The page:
Cosmosapiens: Human Evolution from the Origin of the Universe


Author: John Hands
Publisher: The Overlook Press
ISBN: 146831324X
Category: Science
Page: 704
View: 2359
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The book that transforms our understanding of what we are and where we came from. Specialist scientific fields are developing at incredibly swift speeds, but what can they really tell us about how the universe began and how we humans evolved to play such a dominant role on Earth? John Hands’s extraordinarily ambitious quest is to bring together this scientific knowledge and evaluate without bias or preconception all the theories and evidence about the origin and evolution of matter, life, consciousness, and humankind. This astonishing book provides the most comprehensive account yet of current ideas such as cosmic inflation, dark energy, the selfish gene, and neurogenetic determinism. In the clearest possible prose it differentiates the firmly established from the speculative and examines the claims of various fields such as string theory to approach a unified theory of everything. In doing so it challenges the orthodox consensus in those branches of cosmology, biology, and neuroscience that have ossified into dogma. Its striking analysis reveals underlying patterns of cooperation, complexification, and convergence that lead to the unique emergence in humans of a self-reflective consciousness that enables us to determine our future evolution. This groundbreaking book is destined to become a classic of scientific thinking. (67 black and white illustrations)

Ancestors in Our Genome

The New Science of Human Evolution
Author: Eugene E. Harris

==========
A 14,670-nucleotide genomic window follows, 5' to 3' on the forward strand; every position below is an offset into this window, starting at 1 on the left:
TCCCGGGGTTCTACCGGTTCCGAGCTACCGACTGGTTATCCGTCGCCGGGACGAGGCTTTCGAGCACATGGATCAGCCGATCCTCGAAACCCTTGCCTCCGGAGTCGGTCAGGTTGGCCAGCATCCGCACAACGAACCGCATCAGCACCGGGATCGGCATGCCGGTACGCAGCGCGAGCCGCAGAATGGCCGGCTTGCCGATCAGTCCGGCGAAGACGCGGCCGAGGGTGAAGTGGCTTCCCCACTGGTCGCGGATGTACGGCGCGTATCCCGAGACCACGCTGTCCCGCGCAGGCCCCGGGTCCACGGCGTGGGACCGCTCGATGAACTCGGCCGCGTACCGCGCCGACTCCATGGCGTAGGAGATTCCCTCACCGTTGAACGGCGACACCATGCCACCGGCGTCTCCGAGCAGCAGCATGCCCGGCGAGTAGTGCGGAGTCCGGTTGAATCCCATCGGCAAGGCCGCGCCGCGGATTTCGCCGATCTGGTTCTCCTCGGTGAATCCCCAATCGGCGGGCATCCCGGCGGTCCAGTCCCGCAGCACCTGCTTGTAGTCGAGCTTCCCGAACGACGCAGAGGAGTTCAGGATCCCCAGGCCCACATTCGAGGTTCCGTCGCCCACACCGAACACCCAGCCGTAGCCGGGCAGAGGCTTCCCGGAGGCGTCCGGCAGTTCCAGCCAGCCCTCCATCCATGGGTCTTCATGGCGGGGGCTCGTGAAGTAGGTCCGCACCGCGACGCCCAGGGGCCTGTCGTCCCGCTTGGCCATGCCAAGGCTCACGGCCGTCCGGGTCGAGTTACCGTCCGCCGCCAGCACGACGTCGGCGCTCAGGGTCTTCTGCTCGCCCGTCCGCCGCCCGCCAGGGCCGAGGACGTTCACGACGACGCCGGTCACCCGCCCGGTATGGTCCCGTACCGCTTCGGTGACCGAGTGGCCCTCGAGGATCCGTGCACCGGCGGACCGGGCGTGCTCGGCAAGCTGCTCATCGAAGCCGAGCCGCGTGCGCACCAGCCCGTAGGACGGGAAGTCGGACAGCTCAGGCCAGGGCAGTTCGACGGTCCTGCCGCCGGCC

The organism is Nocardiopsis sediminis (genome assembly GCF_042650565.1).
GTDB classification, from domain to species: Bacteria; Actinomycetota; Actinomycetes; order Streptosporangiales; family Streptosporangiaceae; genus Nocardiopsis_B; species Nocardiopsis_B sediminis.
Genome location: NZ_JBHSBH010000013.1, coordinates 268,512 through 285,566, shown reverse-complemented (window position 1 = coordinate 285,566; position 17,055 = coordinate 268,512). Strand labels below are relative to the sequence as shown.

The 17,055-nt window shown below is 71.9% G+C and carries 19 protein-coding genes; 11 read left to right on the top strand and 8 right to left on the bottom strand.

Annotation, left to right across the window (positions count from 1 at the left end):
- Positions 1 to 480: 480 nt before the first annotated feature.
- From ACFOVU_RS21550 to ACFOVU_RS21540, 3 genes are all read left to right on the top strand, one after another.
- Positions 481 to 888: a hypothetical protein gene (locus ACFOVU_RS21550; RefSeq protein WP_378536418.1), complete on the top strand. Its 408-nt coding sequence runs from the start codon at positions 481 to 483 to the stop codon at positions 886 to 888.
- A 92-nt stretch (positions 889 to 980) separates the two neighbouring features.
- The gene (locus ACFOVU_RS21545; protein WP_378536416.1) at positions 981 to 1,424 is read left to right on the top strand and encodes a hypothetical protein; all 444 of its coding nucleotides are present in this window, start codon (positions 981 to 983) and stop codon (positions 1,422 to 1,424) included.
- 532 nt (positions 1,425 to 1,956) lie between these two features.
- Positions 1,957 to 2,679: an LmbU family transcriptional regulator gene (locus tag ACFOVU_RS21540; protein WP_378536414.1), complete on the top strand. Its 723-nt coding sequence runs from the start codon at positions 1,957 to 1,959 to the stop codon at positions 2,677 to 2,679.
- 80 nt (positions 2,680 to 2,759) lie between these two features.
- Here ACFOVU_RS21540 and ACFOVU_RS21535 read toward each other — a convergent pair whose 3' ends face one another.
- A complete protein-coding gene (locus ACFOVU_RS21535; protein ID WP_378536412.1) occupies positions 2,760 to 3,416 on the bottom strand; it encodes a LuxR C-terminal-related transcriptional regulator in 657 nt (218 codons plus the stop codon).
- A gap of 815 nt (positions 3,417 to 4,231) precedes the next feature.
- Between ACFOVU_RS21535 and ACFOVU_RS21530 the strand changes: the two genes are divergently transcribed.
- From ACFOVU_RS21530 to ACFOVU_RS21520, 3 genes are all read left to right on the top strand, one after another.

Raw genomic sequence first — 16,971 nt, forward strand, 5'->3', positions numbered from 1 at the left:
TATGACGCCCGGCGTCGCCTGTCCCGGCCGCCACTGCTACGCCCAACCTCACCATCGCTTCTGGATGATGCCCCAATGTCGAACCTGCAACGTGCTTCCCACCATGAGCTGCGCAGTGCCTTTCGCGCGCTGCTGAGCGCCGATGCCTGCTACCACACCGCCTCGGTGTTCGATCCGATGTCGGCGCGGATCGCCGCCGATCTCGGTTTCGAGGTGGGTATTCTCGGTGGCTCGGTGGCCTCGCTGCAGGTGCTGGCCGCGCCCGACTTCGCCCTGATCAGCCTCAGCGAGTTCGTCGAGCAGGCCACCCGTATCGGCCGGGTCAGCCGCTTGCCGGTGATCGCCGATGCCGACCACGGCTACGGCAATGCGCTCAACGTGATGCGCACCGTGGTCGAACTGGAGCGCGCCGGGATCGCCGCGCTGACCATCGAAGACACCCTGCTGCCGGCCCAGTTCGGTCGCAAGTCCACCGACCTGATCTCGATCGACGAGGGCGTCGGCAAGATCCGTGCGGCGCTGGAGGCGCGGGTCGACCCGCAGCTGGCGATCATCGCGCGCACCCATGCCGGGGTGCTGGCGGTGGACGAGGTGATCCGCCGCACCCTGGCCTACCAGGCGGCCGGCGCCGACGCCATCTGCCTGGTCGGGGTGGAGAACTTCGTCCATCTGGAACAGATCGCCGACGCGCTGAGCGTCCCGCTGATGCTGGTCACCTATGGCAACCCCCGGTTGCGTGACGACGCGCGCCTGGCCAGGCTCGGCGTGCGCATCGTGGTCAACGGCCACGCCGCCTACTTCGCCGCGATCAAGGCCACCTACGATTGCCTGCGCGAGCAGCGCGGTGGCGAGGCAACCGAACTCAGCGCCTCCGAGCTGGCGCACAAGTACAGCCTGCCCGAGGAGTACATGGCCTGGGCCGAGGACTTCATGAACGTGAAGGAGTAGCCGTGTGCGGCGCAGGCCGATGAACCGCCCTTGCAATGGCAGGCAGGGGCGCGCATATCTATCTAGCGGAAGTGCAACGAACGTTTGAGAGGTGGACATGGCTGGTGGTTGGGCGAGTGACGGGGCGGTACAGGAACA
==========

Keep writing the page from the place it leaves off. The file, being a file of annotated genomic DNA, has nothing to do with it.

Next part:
Publisher: Oxford University Press, USA
ISBN: 0199978034
Category: Science
Page: 226
View: 4768
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In 2001, scientists were finally able to determine the full human genome sequence, and with the discovery began a genomic voyage back in time. Since then, we have sequenced the full genomes of a number of mankind's primate relatives at a remarkable rate. The genomes of the common chimpanzee (2005) and bonobo (2012), orangutan (2011), gorilla (2012), and macaque monkey (2007) have already been identified, and the determination of other primate genomes is well underway. Researchers are beginning to unravel our full genomic history, comparing it with closely related species to answer age-old questions about how and when we evolved. For the first time, we are finding our own ancestors in our genome and are thereby gleaning new information about our evolutionary past. In Ancestors in Our Genome, molecular anthropologist Eugene E. Harris presents us with a complete and up-to-date account of the evolution of the human genome and our species. Written from the perspective of population genetics, and in simple terms, the book traces human origins back to their source among our earliest human ancestors, and explains many of the most intriguing questions that genome scientists are currently working to answer. For example, what does the high level of discordance among the gene trees of humans and the African great apes tell us about our respective separations from our common ancestor? Was our separation from the apes fast or slow, and when and why did it occur? Where, when, and how did our modern species evolve? How do we search across genomes to find the genomic underpinnings of our large and complex brains and language abilities? How can we find the genomic bases for life at high altitudes, for lactose tolerance, resistance to disease, and for our different skin pigmentations? How and when did we interbreed with Neandertals and the recently discovered ancient Denisovans of Asia? Harris draws upon extensive experience researching primate evolution in order to deliver a lively and thorough history of human evolution. Ancestors in Our Genome is the most complete discussion of our current understanding of the human genome available.

Dawn of Man

The Story of Human Evolution
Author: Robin McKie
Publisher: Dk Pub
ISBN: N.A
Category: Science
Page: 216
View: 4309
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Traces the origins and evolution of human beings, from the earliest prehistoric fossil record to the latest evidence based on genetic research.

Evolution


Author: Stephen Baxter
Publisher: Del Rey
ISBN: 9780345457844
Category: Fiction
Page: 592
View: 4504